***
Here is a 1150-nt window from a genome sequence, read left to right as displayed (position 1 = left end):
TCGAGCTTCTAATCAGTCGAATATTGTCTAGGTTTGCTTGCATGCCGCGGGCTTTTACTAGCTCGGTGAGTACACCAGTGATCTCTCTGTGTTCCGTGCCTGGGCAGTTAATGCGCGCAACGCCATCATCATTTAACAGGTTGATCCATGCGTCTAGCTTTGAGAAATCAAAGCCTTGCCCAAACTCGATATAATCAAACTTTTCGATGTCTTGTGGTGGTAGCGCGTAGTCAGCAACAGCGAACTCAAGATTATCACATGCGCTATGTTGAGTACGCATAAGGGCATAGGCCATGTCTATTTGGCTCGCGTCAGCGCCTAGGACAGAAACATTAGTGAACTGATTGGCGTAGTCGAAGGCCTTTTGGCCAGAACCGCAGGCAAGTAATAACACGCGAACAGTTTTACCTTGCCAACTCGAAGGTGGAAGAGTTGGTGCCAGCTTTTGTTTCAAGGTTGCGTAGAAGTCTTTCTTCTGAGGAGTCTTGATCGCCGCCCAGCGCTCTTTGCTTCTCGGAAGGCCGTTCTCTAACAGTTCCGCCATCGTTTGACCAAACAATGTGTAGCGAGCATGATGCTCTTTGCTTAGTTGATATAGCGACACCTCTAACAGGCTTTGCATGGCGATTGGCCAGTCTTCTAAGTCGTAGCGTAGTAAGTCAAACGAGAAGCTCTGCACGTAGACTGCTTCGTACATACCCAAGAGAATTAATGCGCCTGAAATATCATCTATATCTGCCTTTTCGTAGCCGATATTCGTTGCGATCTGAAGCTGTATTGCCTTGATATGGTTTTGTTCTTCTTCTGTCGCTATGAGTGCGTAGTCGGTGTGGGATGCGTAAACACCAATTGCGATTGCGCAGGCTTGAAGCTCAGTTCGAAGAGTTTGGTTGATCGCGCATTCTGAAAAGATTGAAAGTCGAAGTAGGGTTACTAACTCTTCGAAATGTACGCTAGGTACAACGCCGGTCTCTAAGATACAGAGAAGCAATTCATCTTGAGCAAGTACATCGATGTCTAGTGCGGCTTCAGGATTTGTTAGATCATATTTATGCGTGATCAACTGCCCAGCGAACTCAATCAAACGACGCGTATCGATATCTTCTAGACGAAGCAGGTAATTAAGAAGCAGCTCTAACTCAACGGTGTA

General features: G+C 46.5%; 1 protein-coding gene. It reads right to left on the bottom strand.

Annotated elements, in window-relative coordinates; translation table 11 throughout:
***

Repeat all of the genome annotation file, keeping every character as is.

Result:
Here is a 1150-nt window from a genome sequence, read left to right as displayed (position 1 = left end):
TCGAGCTTCTAATCAGTCGAATATTGTCTAGGTTTGCTTGCATGCCGCGGGCTTTTACTAGCTCGGTGAGTACACCAGTGATCTCTCTGTGTTCCGTGCCTGGGCAGTTAATGCGCGCAACGCCATCATCATTTAACAGGTTGATCCATGCGTCTAGCTTTGAGAAATCAAAGCCTTGCCCAAACTCGATATAATCAAACTTTTCGATGTCTTGTGGTGGTAGCGCGTAGTCAGCAACAGCGAACTCAAGATTATCACATGCGCTATGTTGAGTACGCATAAGGGCATAGGCCATGTCTATTTGGCTCGCGTCAGCGCCTAGGACAGAAACATTAGTGAACTGATTGGCGTAGTCGAAGGCCTTTTGGCCAGAACCGCAGGCAAGTAATAACACGCGAACAGTTTTACCTTGCCAACTCGAAGGTGGAAGAGTTGGTGCCAGCTTTTGTTTCAAGGTTGCGTAGAAGTCTTTCTTCTGAGGAGTCTTGATCGCCGCCCAGCGCTCTTTGCTTCTCGGAAGGCCGTTCTCTAACAGTTCCGCCATCGTTTGACCAAACAATGTGTAGCGAGCATGATGCTCTTTGCTTAGTTGATATAGCGACACCTCTAACAGGCTTTGCATGGCGATTGGCCAGTCTTCTAAGTCGTAGCGTAGTAAGTCAAACGAGAAGCTCTGCACGTAGACTGCTTCGTACATACCCAAGAGAATTAATGCGCCTGAAATATCATCTATATCTGCCTTTTCGTAGCCGATATTCGTTGCGATCTGAAGCTGTATTGCCTTGATATGGTTTTGTTCTTCTTCTGTCGCTATGAGTGCGTAGTCGGTGTGGGATGCGTAAACACCAATTGCGATTGCGCAGGCTTGAAGCTCAGTTCGAAGAGTTTGGTTGATCGCGCATTCTGAAAAGATTGAAAGTCGAAGTAGGGTTACTAACTCTTCGAAATGTACGCTAGGTACAACGCCGGTCTCTAAGATACAGAGAAGCAATTCATCTTGAGCAAGTACATCGATGTCTAGTGCGGCTTCAGGATTTGTTAGATCATATTTATGCGTGATCAACTGCCCAGCGAACTCAATCAAACGACGCGTATCGATATCTTCTAGACGAAGCAGGTAATTAAGAAGCAGCTCTAACTCAACGGTGTA

General features: G+C 46.5%; 1 protein-coding gene. It reads right to left on the bottom strand.

Annotated elements, in window-relative coordinates; translation table 11 throughout: